Los Angeles Times

BET network promises Eminem's rap act will be sanitized

The nation’s most popular and controversial rap star has promised to deliver a PG-13 performance during a concert at Black College Reunion on Friday.

Black Entertainment Television -- the cable group sponsoring the concert for a select audience at the city’s band shell -- exacted that promise from Eminem and all the other rappers on the bill, BET spokesman Rob Santwer said.

Black College Reunion officially starts Friday, but many of the 120,000 expected attendees will start hitting town today, packing beachside roads, especially State Road A1A.

The event, in its 17th year, has long been sensitive about its image and bad publicity. Seeming to stand in contrast to that goal is Eminem, who drew national criticism -- and critical praise -- for his obscenity-riddled CD The Marshall Mathers LP. The CD depicts extreme violence against gays and women. Marshall Mathers is Eminem’s real name.

Exactly why he’s coming here was easy for Santwer to answer.

"Right now, he is the most popular guy in music. He’s big and he’s who our audience wants," Santwer said. Popular musicians equal high ratings and more advertising money in television mathematics.

While Eminem has some songs that talk of hate and even incest, that’s not what the select audience, nor any of the BCR attendees standing nearby on the beach, will hear, Santwer said.

"We have our on-air standards and our image to protect," he said.

Many of Eminem’s lyrics and song titles are unfit to print in the newspaper. BET, as well as MTV and most radio stations, air sanitized versions of his music.

The promises exacted from Eminem and others include: no obscenities, no inciting violence and no on-stage sexual acts.

Other rap stars scheduled to perform are Snoop Dog, Eve and Ja Rule.

Eminem is scheduled to perform three songs on Friday between noon and 3 p.m. with his band, D-12.

The audience will include what Santwer termed 350 "camera-friendly" members recruited from historically African-American colleges. Another 700 or so tickets have been given out at random around Daytona Beach, Santwer said.

A temporary chain-link fence covered in blue fabric surrounds the temporary stage at the band shell. Beachgoers will see little, if any, of the rappers. But they should be able to hear the concert, Santwer said.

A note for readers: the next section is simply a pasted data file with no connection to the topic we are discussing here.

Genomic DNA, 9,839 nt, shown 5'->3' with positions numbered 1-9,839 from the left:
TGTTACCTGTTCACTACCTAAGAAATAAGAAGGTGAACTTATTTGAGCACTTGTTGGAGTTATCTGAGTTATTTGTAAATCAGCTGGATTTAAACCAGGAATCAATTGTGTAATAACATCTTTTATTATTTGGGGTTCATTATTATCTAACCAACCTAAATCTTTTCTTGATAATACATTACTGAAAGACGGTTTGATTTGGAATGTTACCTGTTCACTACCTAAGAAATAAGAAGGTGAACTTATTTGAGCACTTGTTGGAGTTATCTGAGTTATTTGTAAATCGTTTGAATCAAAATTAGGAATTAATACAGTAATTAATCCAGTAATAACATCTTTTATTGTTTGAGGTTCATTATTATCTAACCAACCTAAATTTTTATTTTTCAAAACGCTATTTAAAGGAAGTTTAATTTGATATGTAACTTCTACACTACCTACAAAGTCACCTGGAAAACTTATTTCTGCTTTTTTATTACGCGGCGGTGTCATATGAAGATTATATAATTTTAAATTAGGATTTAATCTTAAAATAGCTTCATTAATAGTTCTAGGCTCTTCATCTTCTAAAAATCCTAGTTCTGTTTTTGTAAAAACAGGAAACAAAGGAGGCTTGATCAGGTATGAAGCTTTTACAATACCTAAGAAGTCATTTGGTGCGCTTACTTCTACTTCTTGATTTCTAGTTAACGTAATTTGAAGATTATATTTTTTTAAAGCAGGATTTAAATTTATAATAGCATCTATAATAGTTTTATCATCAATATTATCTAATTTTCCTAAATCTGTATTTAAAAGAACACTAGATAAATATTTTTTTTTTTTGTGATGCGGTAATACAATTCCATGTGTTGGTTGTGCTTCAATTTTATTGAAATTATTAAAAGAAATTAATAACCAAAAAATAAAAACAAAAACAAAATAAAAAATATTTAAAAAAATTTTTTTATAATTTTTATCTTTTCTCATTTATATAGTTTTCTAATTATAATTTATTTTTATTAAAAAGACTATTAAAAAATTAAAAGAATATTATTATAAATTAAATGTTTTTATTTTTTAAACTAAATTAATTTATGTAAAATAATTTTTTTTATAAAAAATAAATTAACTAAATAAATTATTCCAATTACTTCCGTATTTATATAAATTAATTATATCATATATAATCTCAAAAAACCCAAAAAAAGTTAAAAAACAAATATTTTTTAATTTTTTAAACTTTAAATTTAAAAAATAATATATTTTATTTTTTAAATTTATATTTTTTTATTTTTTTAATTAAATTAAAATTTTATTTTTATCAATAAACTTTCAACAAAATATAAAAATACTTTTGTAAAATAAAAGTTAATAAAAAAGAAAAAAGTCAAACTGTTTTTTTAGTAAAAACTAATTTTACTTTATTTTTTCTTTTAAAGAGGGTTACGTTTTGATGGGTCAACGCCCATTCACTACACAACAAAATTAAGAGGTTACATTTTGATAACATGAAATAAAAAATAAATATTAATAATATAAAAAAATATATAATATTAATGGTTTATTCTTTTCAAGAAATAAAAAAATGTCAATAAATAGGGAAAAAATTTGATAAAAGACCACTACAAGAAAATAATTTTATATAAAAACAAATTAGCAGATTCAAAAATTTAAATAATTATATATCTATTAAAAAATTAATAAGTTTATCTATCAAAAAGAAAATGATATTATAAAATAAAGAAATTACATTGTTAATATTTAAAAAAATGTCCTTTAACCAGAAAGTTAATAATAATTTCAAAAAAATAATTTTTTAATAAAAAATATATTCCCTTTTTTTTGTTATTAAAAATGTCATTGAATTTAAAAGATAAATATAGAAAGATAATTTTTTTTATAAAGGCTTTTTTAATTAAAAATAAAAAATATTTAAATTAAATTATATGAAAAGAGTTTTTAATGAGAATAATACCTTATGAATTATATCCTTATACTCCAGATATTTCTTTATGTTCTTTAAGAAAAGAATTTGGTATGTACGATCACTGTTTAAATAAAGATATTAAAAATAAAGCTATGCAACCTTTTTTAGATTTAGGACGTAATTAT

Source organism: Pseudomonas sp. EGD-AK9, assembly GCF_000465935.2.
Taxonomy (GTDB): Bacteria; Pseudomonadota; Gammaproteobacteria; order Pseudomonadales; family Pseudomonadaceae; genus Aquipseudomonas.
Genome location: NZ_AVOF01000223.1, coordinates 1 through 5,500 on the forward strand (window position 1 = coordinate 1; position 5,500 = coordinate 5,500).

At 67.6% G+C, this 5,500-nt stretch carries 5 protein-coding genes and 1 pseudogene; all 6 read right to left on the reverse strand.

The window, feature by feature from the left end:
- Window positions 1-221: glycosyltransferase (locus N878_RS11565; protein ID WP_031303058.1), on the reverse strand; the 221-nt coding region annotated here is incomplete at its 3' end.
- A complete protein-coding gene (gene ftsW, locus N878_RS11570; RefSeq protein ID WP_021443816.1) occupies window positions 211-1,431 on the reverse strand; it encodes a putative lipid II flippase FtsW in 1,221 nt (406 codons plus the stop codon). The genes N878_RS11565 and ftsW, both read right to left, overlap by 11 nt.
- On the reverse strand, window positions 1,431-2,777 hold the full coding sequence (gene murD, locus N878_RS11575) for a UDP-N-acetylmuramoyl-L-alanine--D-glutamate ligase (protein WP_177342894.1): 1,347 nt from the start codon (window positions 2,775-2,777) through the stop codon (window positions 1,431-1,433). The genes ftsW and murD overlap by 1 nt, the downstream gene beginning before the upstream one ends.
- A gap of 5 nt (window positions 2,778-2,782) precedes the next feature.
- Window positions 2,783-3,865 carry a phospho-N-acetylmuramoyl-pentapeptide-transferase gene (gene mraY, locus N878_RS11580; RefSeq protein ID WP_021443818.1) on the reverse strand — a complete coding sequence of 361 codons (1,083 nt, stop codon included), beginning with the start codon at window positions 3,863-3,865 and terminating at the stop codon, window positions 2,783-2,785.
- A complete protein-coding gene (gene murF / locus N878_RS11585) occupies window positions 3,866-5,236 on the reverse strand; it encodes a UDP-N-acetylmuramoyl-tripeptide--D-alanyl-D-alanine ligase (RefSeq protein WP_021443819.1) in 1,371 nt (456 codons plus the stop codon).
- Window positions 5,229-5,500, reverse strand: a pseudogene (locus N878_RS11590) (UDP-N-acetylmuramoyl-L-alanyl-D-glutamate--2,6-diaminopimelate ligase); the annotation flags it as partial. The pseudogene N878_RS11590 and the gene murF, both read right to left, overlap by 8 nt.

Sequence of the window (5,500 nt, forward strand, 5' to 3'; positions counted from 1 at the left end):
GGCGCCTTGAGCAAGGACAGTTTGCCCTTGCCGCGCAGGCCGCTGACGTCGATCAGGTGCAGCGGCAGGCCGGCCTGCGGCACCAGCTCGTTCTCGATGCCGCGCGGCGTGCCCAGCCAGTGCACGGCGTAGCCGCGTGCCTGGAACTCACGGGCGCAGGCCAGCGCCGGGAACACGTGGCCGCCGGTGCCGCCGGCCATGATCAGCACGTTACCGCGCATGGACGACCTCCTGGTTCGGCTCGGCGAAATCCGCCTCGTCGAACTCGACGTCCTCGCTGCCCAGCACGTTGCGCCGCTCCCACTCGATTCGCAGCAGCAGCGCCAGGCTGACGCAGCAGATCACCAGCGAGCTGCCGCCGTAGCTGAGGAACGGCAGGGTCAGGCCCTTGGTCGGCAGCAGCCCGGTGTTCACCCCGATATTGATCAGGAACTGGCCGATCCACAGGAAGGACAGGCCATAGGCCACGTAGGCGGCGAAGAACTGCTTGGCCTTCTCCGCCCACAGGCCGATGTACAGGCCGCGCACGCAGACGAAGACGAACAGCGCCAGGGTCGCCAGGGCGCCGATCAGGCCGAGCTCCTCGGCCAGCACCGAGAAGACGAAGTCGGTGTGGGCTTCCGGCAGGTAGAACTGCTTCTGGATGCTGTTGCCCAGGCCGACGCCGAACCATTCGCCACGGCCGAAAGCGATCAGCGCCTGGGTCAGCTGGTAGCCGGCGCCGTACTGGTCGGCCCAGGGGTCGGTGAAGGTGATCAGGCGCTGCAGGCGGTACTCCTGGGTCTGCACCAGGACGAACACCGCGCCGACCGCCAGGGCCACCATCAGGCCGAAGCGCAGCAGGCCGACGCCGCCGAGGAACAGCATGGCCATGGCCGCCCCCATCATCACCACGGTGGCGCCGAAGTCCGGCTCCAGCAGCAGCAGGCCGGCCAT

In addition to shielding BCR from offensive lyrics, Santwer said that BET promised to edit out anything from the concerts that would reflect negatively on Daytona Beach.

"We want to air something that will be good for the community and show everyone the sun and the beach," he said.

The programs, part of BET’s "Spring Bling," will be edited to air on April 12 and 13 from 8 to 10 p.m. on BET. The cable network reaches 65 million homes.

The term "bling" is rapper slang for "something good," taken from the sound of a beeper going off.

Santwer said that if all goes well, the network might return for next year’s BCR.

Meanwhile, the Daytona Beach police have their eye on this year’s traffic. They expect A1A to become one long snake of cars and people -- moving very slowly.

Advice from the cops is simple: If you don’t need to be here, don’t come.

The city plans to use many signs to direct traffic to and from A1A and many officers to keep traffic moving.

Five bridges will be open to traffic, though the Main Street Bridge will be closed to everything except police cars and ambulances.

Police suggest that drivers use the bridge that’s closest to their destination on A1A. For instance, if you’re headed to the northern section of A1A, use the Mason Avenue (Seabreeze) Bridge. If you’re headed to the south end of A1A, use the Dunlawton Bridge.

Sgt. Al Tolley said there will be a legion of police officers and deputy sheriffs directing traffic.

"We want to keep the cars moving, and keep people on the sidewalks and keep the cars off the sidewalks," he said.

Rich McKay can be reached at rmckay@orlandosentinel.com or 386-253-2316.

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